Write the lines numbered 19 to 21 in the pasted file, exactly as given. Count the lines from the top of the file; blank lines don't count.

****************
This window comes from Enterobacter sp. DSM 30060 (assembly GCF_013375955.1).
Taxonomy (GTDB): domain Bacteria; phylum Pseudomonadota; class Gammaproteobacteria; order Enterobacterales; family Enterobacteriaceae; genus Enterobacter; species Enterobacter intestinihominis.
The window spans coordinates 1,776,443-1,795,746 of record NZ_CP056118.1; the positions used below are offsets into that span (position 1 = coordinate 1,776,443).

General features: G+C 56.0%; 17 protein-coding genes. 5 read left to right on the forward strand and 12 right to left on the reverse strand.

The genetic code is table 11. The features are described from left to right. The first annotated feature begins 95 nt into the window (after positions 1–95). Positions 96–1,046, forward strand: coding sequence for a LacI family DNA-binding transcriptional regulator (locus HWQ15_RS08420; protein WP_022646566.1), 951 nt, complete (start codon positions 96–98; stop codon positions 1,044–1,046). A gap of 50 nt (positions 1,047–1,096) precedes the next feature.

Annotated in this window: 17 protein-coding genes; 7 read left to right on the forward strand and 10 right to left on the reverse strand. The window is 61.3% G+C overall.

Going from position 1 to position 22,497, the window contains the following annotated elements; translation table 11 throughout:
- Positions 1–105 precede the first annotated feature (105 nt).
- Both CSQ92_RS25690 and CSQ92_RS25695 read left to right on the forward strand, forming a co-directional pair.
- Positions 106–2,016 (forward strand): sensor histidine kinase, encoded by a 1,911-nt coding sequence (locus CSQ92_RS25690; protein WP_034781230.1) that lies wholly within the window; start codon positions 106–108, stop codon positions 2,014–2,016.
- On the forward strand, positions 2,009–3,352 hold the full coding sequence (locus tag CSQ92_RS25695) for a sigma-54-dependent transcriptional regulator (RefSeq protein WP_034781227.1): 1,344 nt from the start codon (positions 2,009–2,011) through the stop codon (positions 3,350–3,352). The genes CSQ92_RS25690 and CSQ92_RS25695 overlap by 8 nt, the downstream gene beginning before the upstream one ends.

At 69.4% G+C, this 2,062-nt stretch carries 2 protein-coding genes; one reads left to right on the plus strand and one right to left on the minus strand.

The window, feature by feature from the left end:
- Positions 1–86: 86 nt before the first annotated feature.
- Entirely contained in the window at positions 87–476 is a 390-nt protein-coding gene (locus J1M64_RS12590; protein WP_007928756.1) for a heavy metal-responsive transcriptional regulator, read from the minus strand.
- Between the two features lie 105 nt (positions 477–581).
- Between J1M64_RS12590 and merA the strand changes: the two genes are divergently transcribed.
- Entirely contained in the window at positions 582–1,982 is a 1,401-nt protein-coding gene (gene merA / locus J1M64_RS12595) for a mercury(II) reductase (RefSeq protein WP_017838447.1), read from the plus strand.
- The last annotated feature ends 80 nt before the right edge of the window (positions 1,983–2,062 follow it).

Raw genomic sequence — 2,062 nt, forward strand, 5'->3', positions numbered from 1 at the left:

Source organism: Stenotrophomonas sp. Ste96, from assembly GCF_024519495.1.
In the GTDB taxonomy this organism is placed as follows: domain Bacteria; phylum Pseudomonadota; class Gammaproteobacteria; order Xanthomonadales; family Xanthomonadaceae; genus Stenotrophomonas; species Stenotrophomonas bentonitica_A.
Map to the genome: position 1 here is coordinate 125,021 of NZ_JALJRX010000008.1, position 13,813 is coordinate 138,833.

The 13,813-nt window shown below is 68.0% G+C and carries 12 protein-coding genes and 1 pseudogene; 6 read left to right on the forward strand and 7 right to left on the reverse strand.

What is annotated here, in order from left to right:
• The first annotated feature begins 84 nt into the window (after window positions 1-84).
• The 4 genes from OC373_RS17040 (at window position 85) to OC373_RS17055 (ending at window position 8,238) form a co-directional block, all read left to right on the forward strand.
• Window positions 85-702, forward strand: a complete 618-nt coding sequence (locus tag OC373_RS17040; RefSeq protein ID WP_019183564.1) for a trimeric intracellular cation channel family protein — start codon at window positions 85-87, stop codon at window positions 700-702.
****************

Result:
- The last annotated feature ends 80 nt before the right edge of the window (positions 1,983–2,062 follow it).

Raw genomic sequence — 2,062 nt, forward strand, 5'->3', positions numbered from 1 at the left:

Source organism: Stenotrophomonas sp. Ste96, from assembly GCF_024519495.1.